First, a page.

His measuring stick, His standard for success is where the Bible consistently takes us. He defines success, He also will judge whether we have been successful or not. The world is passing away, the Bible says, and the lusts thereof, but he who does the will of God abides forever. He’s the judge, ultimately speaking, and Joshua surely appreciated that truth after all he had been through for the past forty or fifty years. He was ready to go. Those things that might concern us probably didn’t affect him at all.


We have four points to cover, building on what we began a week ago. How does God create success? What are the ingredients of God’s recipe for success? It truly is our design to live joyfully in the kingdom of God and it doesn’t seem to be happening. We’re living in perhaps defeat, perhaps sin, perhaps bondage, perhaps some sort of turmoil. I’m not talking about outward circumstances; I’m talking about inward peace and joy. If that’s missing, one of these ingredients isn’t there.


The first one we talked about was living in accordance with God’s command, having God and His agenda at the center. If we’re living for any other entity, we’re not going to have a joyful life in the kingdom of God. We’re not going to understand peace. We cannot build a life successfully around ourselves. Why? Because we don’t have what it takes, and if you haven’t figured that out by now it’s time to know that. We will go back on ourselves. We’ll do it morally, spiritually, and we’ll all do it physically sooner or later. We’re not the final court of appeal. God is. We cannot build lives on jobs, on children, on reputations, on portfolios, on any of these things. We center on God if we want success living in His kingdom.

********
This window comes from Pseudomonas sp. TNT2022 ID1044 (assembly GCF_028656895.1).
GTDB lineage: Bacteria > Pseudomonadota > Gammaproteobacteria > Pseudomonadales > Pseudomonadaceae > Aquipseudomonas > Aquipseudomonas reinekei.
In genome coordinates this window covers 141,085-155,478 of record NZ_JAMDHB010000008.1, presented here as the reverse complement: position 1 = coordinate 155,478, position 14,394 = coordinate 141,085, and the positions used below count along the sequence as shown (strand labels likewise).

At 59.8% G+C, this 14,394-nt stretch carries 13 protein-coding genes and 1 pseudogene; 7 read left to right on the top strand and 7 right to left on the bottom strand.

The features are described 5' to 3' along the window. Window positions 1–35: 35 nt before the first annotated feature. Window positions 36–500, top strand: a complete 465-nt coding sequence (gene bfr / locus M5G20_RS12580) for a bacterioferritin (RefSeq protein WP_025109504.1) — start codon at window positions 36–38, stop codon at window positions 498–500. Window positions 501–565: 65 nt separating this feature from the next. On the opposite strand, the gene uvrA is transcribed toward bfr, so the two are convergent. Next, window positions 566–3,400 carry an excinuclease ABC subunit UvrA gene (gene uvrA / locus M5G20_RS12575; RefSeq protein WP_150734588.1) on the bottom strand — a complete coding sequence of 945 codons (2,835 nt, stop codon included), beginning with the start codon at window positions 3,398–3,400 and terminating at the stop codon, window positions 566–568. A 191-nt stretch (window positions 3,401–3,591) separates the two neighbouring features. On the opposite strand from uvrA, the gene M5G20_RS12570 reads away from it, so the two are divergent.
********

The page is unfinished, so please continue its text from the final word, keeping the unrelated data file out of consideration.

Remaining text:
A lot of times people are dissatisfied because things aren’t happening or coming together or there’s inner turmoil, because we have an agenda that doesn’t match where God has put us in life. We’re not in line with the goals He’s put before us for the time being, and that will lead to problems as well.


Sometimes we space out the presence of God too. I am confounded at the number of those who claim to be believers who head off day after day with very little regard for who God is, for what His word says, and for His very real presence in our lives. I think, “How can they do that?” and then I turn around and say, “I’m doing it myself!” I’m forgetting that the God of heaven is here all the time, and if He doesn’t go with me, I don’t want to go there.


Personal resolve (1:6-7)


Ingredient number four is where we are today and we pick it up in verse 6. We call it personal resolve, we might also call it courage; we might just say “guts.” Here’s Joshua on the east bank of the Jordan River and it has not been a stroll in the park for him. He has giants ahead of him and disobedient people behind him. He also has to deal with his own fears. Moses is no longer part of the equation. Moses is dead. It’s Joshua and God now, and he first has to face Jericho, then he has to climb the big hill and fight all the kings and all the cities that are inland. Certainly he would need courage.